David Smith / The London Observer – 2008-02-25 01:02:33
Oil Giants Are Poised to Move into Basra
David Smith / The Observer
BASRA (February 24 2008) — Western oil giants are poised to enter southern Iraq to tap the country’s vast reserves, despite the ongoing threat of violence, according to Gordon Brown’s business emissary to the country.
Michael Wareing, who heads the new Basra Development Commission, acknowledged that there would be concerns among Iraqis about multinationals exploiting natural resources.
Basra, where 4,000 British troops are based, has been described as ‘the lung’ of Iraq by Prime Minister Nouri al-Maliki. The region accounts for 90 per cent of government revenue and 70 per cent of Iraq’s proven oil reserves. It has access to the Gulf and is potentially one of the richest areas in the Middle East, but continues to be plagued by rival militias.
Wareing, international chief executive of KPMG, was asked by Brown to help kick-start business in the Basra region in the hope that prosperity will bring stability. On his first visit last week, he met officials and business leaders but a sandstorm forced him to cancel a flight to Baghdad to meet Maliki and General David Petraeus, the US’s commanding officer in Iraq.
In the first interview since his appointment, Wareing, 53, told The Observer that security had improved significantly in recent months and was no longer an issue for investors. ‘If you look at many other economies in the world, particularly the oil-rich economies, many of these places are quite challenging countries in which to do business,’ he said. ‘Frankly, if you can successfully operate in the Niger Delta, that is a very different benchmark from imagining that Basra needs to be like London or Paris.’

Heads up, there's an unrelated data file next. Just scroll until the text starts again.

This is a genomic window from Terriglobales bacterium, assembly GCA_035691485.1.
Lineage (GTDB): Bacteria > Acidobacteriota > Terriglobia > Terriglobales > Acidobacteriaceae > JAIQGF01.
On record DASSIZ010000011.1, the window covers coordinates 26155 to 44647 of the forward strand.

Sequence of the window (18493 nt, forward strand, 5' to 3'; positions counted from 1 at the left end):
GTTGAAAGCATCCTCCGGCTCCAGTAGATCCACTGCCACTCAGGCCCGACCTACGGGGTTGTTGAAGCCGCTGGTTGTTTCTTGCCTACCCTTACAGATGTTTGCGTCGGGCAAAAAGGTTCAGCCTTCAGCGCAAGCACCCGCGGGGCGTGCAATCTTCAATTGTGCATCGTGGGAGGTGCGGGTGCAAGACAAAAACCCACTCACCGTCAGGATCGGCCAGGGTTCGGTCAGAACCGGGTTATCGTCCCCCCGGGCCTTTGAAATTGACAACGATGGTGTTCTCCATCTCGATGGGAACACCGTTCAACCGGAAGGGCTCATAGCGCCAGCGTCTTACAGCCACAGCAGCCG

Iraq’s parliament has yet to pass a hydrocarbon law setting out the terms oil companies will operate on and how profits will be split. ‘My sense is that many of the oil companies are very eager to come in now, and actually what they’re waiting for is the hydrocarbon law to be passed and various projects to be signed off. That is what is causing them to pause, rather than the security position,’ he said.
Wareing declined to name names but it is thought that Shell, Exxon Mobil and dozens of others are watching closely. The role of American corporations in Iraq has been hugely sensitive since the US-led invasion in 2003, which some critics said was motivated by the Gulf state’s oil wealth.
Wareing acknowledged: ‘If you look at any oil-rich country in the world today you will find there are real concerns in terms of how those energy assets are developed between the role of the multinationals and what is for the benefit of the local people. You’ll find that very much in Russia, for example. You can imagine in the future that is something the Iraqis will be focused on, but I haven’t really seen much evidence of that at all to date.’
Basra fell largely under the control of Shia militias after the ousting of Saddam Hussein and has witnessed a violent turf war, as well as high rates of murder and kidnapping. Corruption is rife, residents are afraid to use banks in case they are robbed and smuggling of oil and other goods helps fund militias and criminal gangs. Unemployment has been put at between 30 per cent and 60 per cent, and the agricultural sector is in serious decline as cheap imports grow.
The commission, funded by the Department for International Development, is a crucial part of Britain’s strategy in Iraq, following the handover of power in Basra to Iraqi forces last December. Ports, airports, agriculture and banking are also seen as possible investment areas. The commission has organised an investor conference in Kuwait next month, targeted at Iraqi expats among others, and will stage an event in London in April for European and possibly US companies.
Wareing, a father of six from Worcestershire, has often travelled to ‘challenging’ locations in his role with KPMG, and was asked to take the unpaid position by Brown, whom he describes as ‘a persuasive man’.
He said: ‘The security and prosperity of Iraq isn’t just about Iraq, it’s about the Middle East and probably wider than that as well. To be asked to play a small part in that isn’t something you get asked every day of the week.’
Hopes of UK Troop Cuts in Basra Dashed
David Smith / The Observer